I was not very fast when I was younger, particularly in shorter distances. Let's be honest, I was slow. Not just, turtle slow, or even rhinoceros slow, I was glacier slow. The only highlight of my early running career I can think of was beating my friend Arie during tryouts for some team in the gym. Even then, I probably only won because he went slowly at first, not realizing how desperate I was to win. For many years I didn’t run unless I had to, rushing to catch a bus or avoid getting hit by a car. Then I discovered marathons. Although I lacked speed, I had the ability to run through pain and push hard for long distances.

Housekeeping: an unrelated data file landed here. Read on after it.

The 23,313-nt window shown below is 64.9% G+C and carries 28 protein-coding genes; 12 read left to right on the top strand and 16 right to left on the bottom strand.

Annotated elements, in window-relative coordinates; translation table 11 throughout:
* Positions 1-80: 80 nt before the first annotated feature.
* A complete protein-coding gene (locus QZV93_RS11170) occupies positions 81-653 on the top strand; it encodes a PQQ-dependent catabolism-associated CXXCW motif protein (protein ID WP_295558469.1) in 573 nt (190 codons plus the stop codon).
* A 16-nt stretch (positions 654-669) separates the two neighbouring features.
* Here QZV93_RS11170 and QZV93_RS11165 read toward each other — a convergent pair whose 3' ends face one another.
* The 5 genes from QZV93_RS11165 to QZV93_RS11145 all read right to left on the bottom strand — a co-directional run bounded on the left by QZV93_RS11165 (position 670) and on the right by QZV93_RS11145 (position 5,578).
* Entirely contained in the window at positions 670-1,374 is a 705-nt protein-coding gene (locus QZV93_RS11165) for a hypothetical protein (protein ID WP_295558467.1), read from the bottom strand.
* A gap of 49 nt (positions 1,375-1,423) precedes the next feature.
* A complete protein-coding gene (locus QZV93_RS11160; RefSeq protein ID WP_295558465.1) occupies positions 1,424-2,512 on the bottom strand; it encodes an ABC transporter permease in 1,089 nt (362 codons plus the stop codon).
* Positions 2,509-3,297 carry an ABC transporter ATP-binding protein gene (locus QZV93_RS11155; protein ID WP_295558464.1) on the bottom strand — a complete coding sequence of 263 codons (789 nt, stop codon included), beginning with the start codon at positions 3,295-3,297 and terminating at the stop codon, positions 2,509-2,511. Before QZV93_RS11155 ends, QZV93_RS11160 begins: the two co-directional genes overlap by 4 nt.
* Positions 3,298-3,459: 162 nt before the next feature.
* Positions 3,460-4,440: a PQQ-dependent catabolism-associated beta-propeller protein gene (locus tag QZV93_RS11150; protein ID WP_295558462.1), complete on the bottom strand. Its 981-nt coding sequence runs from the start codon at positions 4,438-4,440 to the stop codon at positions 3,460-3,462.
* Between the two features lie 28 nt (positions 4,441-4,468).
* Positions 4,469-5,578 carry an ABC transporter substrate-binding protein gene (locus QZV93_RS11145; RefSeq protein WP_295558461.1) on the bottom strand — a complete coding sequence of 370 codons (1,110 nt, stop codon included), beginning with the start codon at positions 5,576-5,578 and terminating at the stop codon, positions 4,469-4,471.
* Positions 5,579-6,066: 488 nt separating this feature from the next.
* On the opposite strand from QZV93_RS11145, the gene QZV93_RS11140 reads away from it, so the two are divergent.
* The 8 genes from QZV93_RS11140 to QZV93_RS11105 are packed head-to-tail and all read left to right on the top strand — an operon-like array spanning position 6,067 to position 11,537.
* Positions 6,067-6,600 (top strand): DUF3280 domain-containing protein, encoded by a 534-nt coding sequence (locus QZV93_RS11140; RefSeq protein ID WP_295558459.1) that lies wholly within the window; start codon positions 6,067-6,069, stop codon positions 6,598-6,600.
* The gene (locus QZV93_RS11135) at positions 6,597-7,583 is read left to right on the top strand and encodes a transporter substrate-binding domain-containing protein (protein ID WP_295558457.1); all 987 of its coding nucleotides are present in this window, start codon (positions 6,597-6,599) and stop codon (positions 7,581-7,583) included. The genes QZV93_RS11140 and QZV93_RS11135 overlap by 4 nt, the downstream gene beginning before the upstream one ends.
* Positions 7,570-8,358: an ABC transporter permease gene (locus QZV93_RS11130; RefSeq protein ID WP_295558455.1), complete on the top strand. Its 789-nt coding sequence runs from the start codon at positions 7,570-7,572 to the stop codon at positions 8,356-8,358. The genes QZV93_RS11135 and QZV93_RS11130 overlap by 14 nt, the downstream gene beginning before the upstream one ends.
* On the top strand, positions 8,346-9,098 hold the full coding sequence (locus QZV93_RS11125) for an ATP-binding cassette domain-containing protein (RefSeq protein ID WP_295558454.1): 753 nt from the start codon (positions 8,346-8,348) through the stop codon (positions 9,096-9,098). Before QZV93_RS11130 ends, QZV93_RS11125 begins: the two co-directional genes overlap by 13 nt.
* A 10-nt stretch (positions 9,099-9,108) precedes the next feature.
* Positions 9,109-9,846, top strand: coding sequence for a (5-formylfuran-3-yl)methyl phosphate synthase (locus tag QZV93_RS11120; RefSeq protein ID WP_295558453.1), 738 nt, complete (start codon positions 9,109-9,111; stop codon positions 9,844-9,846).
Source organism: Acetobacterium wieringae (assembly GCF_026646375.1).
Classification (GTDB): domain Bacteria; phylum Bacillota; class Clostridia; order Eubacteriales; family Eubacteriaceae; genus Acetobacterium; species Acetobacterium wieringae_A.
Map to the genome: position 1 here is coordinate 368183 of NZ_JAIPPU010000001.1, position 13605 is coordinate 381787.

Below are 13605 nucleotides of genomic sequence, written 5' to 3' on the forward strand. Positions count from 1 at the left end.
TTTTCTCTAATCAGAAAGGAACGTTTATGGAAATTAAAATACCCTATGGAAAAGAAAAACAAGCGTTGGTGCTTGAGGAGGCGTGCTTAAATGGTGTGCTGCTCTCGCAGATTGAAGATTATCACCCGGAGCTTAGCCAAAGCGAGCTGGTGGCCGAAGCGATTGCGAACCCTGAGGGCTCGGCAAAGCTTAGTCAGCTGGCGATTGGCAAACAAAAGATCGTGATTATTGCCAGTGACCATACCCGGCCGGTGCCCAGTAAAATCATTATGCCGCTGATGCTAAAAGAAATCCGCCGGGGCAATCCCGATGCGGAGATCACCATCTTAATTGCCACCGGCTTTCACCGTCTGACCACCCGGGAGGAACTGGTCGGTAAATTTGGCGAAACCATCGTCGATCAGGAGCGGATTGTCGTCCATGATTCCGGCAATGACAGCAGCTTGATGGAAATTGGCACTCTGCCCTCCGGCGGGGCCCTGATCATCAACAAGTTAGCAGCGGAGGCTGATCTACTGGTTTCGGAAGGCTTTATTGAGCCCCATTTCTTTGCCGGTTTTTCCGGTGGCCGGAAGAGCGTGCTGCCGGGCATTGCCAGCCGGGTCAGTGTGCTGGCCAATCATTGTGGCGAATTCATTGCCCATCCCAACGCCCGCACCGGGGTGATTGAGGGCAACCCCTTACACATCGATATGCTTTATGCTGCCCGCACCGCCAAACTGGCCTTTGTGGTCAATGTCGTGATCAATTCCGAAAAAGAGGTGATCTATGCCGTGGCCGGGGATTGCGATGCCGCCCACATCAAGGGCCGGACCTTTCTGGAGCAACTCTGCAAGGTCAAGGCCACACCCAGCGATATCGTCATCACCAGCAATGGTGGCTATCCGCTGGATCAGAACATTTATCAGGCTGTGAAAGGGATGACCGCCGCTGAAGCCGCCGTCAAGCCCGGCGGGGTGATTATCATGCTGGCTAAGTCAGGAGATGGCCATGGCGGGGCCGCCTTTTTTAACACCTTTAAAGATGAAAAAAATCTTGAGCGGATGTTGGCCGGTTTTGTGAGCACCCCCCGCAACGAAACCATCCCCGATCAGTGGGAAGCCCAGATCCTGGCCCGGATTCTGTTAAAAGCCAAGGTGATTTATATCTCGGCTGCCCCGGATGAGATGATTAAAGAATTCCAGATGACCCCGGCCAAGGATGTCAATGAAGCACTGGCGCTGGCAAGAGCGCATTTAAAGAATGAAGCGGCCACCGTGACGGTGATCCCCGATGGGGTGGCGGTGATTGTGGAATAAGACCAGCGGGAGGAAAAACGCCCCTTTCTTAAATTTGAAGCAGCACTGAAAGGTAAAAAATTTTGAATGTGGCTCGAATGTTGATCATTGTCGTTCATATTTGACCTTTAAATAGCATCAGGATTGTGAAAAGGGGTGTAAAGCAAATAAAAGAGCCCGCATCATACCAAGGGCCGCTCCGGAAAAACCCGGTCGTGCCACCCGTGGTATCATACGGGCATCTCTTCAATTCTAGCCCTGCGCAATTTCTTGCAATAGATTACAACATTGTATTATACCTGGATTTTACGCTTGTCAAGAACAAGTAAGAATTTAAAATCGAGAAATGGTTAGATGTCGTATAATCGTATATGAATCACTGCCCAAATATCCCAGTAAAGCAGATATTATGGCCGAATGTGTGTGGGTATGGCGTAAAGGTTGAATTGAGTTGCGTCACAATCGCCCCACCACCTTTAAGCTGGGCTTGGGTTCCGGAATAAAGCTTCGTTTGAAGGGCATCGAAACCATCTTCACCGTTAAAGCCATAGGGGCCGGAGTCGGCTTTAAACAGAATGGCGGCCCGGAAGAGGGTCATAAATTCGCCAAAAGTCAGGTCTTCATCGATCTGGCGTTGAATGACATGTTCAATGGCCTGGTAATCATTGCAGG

Each year, I have students in my classes with whom I connect and others with whom I don’t. I can usually tell fairly quickly who will fall into each category. There was one boy this year that was different. He didn’t seem interested in the subject I was teaching, or at the very least, in the way I was teaching it. It wasn’t that he didn’t try. It was just that, at a certain point, his eyes got that glazed look and I knew I had lost him. I felt badly, for him and for me. For him, that he was stuck with me as a teacher and for me, in the way I always do, when I am unable to reach a student. Then I noticed something. Each time that I took a break from the subject I was teaching and got into a discussion involving philosophy and life, this same student came to life. He was involved in a way that I wished all my students would be. A gentle smile would appear on his face, an indication that something I said had reached him, even touched him.
In running, learning and life, it is rare that one size fits all. Given the chance, we all discover the race we wish to run.